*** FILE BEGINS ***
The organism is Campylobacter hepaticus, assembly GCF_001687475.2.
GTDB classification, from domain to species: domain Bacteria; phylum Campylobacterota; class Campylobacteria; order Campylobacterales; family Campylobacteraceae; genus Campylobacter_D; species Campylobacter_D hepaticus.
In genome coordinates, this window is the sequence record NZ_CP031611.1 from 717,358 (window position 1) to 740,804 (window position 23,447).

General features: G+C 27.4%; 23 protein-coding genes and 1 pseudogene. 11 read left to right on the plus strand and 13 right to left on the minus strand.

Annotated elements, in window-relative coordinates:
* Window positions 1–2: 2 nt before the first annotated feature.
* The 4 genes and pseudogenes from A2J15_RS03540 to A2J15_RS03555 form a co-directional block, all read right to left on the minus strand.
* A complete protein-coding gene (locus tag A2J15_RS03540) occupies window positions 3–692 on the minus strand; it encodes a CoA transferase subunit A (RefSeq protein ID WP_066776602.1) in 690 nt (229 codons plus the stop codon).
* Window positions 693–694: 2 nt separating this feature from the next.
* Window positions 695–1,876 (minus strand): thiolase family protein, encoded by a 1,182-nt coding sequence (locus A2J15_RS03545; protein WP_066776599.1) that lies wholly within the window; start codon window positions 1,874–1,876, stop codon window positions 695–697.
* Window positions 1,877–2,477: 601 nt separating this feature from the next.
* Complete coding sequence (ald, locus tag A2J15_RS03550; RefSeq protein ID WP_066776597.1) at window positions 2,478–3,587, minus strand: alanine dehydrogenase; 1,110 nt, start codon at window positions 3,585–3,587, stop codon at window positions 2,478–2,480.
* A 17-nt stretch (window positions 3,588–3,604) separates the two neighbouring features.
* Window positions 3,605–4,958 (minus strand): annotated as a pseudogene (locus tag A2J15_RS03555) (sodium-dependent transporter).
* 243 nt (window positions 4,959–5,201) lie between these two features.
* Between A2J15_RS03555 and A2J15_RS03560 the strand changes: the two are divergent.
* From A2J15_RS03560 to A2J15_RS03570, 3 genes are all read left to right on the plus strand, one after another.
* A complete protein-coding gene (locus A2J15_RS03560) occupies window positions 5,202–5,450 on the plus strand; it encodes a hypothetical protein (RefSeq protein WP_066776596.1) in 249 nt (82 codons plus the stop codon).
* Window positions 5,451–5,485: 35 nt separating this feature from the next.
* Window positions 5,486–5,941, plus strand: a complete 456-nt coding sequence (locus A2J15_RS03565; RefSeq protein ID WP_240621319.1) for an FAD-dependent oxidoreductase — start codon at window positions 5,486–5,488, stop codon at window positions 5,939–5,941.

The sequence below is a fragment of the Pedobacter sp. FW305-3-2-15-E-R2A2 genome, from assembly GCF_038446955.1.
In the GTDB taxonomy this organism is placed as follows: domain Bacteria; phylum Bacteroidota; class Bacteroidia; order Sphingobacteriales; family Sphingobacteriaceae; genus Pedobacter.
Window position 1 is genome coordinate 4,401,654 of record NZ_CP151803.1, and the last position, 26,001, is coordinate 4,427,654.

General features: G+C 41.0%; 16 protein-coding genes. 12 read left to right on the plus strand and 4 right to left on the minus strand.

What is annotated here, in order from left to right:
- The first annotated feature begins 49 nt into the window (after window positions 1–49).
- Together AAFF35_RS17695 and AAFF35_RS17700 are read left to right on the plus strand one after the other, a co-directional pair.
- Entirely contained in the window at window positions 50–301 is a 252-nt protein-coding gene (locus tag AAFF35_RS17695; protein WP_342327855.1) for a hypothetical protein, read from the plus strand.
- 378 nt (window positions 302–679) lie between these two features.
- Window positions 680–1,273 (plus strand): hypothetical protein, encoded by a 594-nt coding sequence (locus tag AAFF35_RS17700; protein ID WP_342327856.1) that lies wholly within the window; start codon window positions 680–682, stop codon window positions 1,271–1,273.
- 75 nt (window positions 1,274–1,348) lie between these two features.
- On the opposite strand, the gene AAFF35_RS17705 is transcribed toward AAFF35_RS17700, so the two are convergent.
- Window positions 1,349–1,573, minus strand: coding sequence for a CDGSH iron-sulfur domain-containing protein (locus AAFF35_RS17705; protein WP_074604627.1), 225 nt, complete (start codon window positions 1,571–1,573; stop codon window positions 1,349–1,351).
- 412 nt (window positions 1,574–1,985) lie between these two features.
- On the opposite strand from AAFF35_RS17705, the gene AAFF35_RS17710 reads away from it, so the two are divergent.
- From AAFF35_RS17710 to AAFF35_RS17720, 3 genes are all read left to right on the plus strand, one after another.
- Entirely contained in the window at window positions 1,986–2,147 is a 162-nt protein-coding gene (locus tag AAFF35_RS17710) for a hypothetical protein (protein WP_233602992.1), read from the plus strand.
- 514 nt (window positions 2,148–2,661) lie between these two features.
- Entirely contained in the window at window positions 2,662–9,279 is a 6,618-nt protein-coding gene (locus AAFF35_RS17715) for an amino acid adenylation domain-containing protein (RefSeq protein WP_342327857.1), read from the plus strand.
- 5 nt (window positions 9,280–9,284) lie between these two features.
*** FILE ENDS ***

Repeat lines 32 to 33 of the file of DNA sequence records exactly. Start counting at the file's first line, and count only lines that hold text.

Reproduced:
- On the opposite strand, the gene AAFF35_RS17705 is transcribed toward AAFF35_RS17700, so the two are convergent.
- Window positions 1,349–1,573, minus strand: coding sequence for a CDGSH iron-sulfur domain-containing protein (locus AAFF35_RS17705; protein WP_074604627.1), 225 nt, complete (start codon window positions 1,571–1,573; stop codon window positions 1,349–1,351).